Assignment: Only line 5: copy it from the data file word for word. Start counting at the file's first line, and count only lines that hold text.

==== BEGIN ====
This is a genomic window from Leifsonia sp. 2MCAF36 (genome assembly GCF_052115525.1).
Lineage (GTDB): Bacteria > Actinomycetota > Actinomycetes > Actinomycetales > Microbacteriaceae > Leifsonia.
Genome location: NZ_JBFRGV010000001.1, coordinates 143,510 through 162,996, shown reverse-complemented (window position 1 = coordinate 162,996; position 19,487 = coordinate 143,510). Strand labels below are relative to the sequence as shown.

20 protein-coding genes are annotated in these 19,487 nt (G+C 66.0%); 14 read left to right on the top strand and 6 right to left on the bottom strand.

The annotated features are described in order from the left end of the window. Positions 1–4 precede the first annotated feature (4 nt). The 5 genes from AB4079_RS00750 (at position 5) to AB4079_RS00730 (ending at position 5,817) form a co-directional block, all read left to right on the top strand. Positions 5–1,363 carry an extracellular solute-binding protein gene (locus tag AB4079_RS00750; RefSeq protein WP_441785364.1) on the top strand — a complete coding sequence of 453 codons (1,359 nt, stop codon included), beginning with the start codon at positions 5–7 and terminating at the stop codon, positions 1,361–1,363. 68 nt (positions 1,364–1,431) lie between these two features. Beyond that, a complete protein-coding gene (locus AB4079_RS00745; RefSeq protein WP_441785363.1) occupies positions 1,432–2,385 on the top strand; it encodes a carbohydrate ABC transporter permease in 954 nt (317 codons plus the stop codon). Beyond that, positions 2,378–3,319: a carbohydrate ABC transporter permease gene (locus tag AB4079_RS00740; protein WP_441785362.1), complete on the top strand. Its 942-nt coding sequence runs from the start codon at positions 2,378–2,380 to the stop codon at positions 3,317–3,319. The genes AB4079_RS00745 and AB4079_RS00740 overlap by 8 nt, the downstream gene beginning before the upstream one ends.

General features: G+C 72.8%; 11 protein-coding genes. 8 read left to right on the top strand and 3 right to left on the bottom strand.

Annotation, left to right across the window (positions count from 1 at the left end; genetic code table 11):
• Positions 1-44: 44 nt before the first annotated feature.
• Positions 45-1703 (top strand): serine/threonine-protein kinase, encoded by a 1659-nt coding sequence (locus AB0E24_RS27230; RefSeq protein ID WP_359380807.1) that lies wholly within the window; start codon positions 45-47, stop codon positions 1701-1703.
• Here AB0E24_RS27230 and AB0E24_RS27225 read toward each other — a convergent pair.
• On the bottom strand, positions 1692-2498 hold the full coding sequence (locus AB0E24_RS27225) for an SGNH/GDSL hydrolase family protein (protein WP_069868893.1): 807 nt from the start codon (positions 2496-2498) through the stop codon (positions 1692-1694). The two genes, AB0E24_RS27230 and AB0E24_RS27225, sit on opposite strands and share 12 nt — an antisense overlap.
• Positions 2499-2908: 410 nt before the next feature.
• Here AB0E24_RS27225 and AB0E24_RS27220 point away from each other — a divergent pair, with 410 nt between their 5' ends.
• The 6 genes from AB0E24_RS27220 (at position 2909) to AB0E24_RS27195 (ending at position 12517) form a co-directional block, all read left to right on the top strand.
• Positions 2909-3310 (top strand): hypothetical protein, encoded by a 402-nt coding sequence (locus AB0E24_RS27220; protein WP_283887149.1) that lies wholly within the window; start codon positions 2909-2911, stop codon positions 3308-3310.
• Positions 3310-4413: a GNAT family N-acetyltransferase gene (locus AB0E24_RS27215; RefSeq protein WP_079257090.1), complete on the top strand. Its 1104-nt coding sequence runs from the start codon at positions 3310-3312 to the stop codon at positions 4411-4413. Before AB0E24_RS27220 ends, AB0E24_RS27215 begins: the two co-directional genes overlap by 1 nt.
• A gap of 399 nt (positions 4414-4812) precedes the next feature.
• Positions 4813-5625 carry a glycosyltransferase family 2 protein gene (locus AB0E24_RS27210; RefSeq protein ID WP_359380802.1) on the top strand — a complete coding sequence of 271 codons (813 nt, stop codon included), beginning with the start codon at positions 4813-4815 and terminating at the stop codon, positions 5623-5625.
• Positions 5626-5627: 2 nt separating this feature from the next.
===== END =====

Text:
The annotated features are described in order from the left end of the window. Positions 1–4 precede the first annotated feature (4 nt). The 5 genes from AB4079_RS00750 (at position 5) to AB4079_RS00730 (ending at position 5,817) form a co-directional block, all read left to right on the top strand. Positions 5–1,363 carry an extracellular solute-binding protein gene (locus tag AB4079_RS00750; RefSeq protein WP_441785364.1) on the top strand — a complete coding sequence of 453 codons (1,359 nt, stop codon included), beginning with the start codon at positions 5–7 and terminating at the stop codon, positions 1,361–1,363. 68 nt (positions 1,364–1,431) lie between these two features. Beyond that, a complete protein-coding gene (locus AB4079_RS00745; RefSeq protein WP_441785363.1) occupies positions 1,432–2,385 on the top strand; it encodes a carbohydrate ABC transporter permease in 954 nt (317 codons plus the stop codon). Beyond that, positions 2,378–3,319: a carbohydrate ABC transporter permease gene (locus tag AB4079_RS00740; protein WP_441785362.1), complete on the top strand. Its 942-nt coding sequence runs from the start codon at positions 2,378–2,380 to the stop codon at positions 3,317–3,319. The genes AB4079_RS00745 and AB4079_RS00740 overlap by 8 nt, the downstream gene beginning before the upstream one ends.